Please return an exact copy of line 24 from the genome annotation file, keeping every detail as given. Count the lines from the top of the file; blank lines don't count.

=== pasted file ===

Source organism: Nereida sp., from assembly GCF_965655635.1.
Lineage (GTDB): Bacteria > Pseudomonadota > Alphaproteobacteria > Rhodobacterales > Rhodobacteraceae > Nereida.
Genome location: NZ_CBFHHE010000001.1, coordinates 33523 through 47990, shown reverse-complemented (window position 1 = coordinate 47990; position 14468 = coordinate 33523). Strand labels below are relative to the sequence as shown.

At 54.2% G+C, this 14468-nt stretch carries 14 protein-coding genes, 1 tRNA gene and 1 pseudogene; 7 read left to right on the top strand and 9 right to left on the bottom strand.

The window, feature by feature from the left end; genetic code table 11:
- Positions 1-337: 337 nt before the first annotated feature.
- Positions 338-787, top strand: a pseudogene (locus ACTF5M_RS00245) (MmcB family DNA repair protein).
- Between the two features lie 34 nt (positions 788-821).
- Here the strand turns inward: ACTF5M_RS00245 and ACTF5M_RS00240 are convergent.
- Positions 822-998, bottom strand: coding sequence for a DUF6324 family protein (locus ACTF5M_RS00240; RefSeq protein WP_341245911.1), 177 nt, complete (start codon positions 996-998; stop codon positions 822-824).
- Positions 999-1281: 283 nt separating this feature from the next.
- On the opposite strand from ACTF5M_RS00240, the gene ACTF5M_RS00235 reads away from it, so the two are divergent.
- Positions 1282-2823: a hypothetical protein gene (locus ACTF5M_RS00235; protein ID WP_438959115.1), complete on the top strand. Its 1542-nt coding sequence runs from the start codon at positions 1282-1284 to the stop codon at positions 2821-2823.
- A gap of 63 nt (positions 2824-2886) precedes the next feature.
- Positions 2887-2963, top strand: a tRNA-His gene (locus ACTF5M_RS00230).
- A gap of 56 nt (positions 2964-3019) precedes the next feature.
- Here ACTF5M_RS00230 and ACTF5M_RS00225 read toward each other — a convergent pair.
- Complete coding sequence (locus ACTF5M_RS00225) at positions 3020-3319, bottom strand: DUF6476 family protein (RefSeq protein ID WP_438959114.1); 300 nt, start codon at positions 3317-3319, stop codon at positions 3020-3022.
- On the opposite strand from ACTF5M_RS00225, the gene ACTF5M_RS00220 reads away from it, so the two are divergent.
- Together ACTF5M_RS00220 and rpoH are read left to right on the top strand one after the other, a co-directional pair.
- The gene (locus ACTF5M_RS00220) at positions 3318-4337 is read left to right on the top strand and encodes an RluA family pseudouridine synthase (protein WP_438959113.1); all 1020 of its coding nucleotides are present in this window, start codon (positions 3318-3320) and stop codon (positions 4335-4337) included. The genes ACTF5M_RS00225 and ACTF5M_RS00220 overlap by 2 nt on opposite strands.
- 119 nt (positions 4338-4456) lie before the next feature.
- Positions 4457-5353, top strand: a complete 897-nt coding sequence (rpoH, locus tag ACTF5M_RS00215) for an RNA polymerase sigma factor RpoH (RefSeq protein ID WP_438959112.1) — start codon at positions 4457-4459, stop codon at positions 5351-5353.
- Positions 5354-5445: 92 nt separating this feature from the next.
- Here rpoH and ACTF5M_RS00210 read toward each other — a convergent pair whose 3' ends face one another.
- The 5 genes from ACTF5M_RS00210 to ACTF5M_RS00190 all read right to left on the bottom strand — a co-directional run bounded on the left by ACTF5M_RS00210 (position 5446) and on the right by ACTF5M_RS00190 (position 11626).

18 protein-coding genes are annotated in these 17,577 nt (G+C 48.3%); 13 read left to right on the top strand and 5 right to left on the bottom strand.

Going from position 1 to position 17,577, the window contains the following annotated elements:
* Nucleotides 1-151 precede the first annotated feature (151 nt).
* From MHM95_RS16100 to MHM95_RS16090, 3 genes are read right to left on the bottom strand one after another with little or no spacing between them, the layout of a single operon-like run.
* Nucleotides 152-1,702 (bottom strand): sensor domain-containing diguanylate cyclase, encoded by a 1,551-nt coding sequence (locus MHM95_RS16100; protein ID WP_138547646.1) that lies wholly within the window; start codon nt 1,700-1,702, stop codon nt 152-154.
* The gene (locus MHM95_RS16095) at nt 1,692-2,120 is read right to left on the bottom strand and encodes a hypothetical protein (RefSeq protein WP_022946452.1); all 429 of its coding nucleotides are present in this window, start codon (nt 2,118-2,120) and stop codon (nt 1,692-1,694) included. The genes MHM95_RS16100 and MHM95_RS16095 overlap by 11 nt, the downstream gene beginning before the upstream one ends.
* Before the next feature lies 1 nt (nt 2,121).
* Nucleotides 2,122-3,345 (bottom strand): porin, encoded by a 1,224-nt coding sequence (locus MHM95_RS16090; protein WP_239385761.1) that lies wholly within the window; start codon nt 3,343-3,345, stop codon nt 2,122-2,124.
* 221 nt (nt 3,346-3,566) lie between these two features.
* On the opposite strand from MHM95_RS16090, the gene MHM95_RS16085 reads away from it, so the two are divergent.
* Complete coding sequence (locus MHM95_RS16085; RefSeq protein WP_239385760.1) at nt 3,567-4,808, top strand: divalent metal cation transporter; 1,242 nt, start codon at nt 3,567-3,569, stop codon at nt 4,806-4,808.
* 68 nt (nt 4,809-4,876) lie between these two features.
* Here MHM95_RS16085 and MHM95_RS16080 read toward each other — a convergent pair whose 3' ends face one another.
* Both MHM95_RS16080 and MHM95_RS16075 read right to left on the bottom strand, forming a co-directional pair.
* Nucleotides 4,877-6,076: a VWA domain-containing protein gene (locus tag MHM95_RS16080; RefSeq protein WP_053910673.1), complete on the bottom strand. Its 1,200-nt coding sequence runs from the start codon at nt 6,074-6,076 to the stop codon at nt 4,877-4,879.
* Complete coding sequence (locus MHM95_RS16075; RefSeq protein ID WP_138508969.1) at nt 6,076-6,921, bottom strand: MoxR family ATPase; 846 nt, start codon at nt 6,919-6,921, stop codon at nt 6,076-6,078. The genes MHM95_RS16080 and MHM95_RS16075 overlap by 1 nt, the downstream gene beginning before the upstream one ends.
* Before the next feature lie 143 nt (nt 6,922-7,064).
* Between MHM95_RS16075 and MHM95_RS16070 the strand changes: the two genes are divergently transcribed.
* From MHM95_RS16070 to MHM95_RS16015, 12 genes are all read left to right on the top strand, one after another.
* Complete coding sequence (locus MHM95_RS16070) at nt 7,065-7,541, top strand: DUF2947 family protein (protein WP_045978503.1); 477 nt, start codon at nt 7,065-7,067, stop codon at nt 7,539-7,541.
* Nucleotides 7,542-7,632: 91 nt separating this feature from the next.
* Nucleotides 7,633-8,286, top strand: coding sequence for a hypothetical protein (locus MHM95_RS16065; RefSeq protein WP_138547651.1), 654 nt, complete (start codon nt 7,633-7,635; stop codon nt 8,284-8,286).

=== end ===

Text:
- Positions 5354-5445: 92 nt separating this feature from the next.